Reflections on a Past That is Always Present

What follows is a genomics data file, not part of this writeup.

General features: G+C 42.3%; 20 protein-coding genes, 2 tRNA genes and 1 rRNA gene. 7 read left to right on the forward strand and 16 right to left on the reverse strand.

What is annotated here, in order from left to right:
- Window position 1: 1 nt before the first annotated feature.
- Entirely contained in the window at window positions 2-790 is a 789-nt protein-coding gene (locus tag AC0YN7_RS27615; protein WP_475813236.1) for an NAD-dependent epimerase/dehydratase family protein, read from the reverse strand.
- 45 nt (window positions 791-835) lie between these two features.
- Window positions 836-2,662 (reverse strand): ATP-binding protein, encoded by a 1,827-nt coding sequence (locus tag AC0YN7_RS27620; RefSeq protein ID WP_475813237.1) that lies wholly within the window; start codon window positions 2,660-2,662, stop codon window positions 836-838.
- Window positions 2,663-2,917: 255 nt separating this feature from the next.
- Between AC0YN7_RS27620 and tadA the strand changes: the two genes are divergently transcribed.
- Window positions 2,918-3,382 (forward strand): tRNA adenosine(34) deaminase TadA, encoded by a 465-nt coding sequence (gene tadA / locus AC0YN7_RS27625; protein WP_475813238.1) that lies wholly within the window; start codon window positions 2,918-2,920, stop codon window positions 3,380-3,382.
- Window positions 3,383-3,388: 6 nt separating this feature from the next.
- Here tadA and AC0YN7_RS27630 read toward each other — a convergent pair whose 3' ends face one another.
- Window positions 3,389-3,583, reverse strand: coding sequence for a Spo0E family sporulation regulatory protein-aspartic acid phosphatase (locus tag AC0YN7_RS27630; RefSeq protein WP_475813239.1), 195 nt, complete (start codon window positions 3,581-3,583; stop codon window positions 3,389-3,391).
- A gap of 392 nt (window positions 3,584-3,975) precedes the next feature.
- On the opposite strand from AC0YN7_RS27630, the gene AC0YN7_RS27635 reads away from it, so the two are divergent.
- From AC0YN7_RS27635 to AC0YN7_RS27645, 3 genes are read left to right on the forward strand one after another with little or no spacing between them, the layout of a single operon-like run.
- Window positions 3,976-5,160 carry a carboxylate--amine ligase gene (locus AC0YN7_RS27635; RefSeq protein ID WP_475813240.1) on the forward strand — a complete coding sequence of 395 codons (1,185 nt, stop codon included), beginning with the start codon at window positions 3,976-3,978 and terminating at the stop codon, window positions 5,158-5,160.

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I am building my career on the loss of a man named Stojan Sokolovic (and on the loss of many millions of others, that is to say, Others, who may or may not resemble him). And one night, he told me: "You write about violence – you say that fear is a violence – that the things that cause fear and insecurity are violences. But you do not know how that fear sits like a bear on my heart. You talk about fear, as though you understood what it tasted like – what it smelled like – that electrified, trembling scent of mortar dust and artillery shells. You talk about guilt, but you look in from an angle that does not allow you to see it well. Violence must be quantifiable in your world. It must count bodies, burned houses, livestock, and graves – lost libraries, churches and synagogues, mosques. It must count the flood of refugees driven across the border from their own fields into those of others – into fields that do not want to take them. There is no scale with which to weigh the contents of heart and soul. And so, you can identify ‘victims,’ but you cannot ever really know what violence the committer of violence has done to himself, and you have not bothered to theorize that. No one watches as he sleeps to see if he cries out, or if he weeps, and no one has devised a gauge to look behind his eyes. No one wants to talk to those who hid behind the artillery wearing sneakers because their army did not have proper boots for them. No one wants to ask them if they will ever be alright again, trapped as they are in this life, and hemmed in on all sides by the measure of their own responsibility. You do not see it, because you have never been consumed by fear. If you had heard our wailing – killer and killed alike – you would say something other than what you are saying at your seminars and your conferences. I don’t know what it would be, but I know that it would not be the same..."